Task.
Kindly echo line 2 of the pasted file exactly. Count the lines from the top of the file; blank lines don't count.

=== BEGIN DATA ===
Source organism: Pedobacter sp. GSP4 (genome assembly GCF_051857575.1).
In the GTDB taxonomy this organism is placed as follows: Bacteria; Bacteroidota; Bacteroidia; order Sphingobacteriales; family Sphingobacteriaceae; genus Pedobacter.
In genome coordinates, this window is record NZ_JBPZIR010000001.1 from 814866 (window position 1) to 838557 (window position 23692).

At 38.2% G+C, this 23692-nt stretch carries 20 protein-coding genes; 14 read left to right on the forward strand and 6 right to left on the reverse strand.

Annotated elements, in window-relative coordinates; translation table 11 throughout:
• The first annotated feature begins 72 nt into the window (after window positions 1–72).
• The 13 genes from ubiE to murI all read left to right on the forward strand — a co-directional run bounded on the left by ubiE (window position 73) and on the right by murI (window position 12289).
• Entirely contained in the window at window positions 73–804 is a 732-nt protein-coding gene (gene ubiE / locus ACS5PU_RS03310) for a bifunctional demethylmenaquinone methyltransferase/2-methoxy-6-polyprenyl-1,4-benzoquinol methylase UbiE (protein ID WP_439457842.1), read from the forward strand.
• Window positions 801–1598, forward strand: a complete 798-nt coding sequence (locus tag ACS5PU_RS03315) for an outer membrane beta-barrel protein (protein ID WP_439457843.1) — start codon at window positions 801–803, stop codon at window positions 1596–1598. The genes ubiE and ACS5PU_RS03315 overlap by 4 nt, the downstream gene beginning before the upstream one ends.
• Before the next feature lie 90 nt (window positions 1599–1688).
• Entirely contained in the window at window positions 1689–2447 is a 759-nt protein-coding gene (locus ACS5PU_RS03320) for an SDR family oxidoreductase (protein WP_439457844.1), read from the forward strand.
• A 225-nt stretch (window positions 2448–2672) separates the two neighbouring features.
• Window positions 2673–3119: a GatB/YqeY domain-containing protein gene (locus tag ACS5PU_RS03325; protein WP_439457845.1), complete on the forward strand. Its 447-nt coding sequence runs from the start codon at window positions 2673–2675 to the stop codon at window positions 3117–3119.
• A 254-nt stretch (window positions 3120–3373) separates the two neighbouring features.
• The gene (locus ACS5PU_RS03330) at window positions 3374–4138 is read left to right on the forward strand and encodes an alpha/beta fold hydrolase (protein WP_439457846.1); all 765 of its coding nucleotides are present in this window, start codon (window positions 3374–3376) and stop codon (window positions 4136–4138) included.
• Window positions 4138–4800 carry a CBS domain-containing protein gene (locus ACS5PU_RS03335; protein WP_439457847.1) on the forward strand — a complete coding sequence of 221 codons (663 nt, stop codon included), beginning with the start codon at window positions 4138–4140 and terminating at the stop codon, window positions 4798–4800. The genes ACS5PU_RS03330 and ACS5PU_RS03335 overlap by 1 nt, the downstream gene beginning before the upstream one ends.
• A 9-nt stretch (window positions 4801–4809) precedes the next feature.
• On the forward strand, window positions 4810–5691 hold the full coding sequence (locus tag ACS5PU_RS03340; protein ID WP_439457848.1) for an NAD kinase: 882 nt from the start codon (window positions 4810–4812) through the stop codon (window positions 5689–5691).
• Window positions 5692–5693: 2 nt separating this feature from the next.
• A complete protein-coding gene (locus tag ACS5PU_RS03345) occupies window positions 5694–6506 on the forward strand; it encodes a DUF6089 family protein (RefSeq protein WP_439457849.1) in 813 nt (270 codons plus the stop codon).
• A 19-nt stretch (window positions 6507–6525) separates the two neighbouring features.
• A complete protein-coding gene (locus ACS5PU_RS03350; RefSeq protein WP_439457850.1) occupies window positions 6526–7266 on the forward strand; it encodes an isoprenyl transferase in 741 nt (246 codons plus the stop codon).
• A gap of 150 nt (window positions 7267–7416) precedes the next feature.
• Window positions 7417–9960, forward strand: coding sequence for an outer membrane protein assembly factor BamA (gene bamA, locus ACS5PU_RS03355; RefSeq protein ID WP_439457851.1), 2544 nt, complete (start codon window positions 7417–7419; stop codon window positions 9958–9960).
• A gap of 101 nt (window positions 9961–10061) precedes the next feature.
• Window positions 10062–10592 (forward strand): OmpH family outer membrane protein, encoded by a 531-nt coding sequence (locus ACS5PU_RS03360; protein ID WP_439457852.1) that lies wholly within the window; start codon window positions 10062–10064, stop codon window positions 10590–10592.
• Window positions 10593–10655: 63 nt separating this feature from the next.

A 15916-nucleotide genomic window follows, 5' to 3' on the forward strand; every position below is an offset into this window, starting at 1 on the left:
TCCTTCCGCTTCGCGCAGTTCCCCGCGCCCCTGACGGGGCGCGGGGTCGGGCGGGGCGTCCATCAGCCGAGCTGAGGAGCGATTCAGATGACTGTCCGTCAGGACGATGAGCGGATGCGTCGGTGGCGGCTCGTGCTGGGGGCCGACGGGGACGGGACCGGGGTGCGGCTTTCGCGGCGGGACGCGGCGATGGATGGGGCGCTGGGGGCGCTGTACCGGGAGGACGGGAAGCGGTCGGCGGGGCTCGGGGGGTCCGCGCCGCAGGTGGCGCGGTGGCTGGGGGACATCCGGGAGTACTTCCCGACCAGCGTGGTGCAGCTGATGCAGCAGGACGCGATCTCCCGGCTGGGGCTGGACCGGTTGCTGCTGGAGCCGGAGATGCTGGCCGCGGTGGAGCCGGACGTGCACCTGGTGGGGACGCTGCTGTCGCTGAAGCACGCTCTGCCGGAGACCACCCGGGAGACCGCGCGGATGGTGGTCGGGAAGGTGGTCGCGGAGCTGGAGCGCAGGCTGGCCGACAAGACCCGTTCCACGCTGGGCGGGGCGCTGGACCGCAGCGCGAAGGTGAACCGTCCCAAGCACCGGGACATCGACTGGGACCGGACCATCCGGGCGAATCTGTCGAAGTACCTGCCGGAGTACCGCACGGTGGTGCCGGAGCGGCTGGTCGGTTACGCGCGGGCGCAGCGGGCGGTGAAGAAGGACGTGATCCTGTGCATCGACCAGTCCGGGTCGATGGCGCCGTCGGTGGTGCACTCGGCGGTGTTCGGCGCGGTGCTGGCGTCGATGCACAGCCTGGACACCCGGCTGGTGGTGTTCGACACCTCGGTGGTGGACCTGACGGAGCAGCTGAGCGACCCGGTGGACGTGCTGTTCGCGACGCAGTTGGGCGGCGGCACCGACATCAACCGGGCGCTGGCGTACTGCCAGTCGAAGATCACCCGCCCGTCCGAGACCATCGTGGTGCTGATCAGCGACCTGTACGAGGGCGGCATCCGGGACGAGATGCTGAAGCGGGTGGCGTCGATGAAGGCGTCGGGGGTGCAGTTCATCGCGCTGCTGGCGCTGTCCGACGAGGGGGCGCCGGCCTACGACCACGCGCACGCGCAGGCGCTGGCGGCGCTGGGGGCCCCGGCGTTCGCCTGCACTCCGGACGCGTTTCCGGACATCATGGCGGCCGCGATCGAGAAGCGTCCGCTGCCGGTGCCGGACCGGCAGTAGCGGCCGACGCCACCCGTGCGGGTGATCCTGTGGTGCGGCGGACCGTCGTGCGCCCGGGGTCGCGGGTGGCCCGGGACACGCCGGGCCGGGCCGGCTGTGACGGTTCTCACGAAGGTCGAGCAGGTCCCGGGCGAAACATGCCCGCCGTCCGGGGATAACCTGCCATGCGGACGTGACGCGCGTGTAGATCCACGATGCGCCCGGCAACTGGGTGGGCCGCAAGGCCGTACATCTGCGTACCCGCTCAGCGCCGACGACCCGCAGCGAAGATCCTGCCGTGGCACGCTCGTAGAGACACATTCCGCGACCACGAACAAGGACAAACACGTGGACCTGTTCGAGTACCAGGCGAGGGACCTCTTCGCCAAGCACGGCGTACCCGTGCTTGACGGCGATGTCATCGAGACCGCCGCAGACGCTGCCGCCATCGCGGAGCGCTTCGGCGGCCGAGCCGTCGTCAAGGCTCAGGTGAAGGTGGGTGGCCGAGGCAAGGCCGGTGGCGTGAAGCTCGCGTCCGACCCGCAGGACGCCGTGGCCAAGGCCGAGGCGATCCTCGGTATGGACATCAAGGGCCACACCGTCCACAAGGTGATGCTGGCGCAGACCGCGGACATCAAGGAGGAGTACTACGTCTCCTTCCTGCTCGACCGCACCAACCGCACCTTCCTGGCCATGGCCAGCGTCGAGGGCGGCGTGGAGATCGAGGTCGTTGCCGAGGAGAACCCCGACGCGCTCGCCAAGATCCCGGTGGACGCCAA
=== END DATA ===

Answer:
In the GTDB taxonomy this organism is placed as follows: Bacteria; Bacteroidota; Bacteroidia; order Sphingobacteriales; family Sphingobacteriaceae; genus Pedobacter.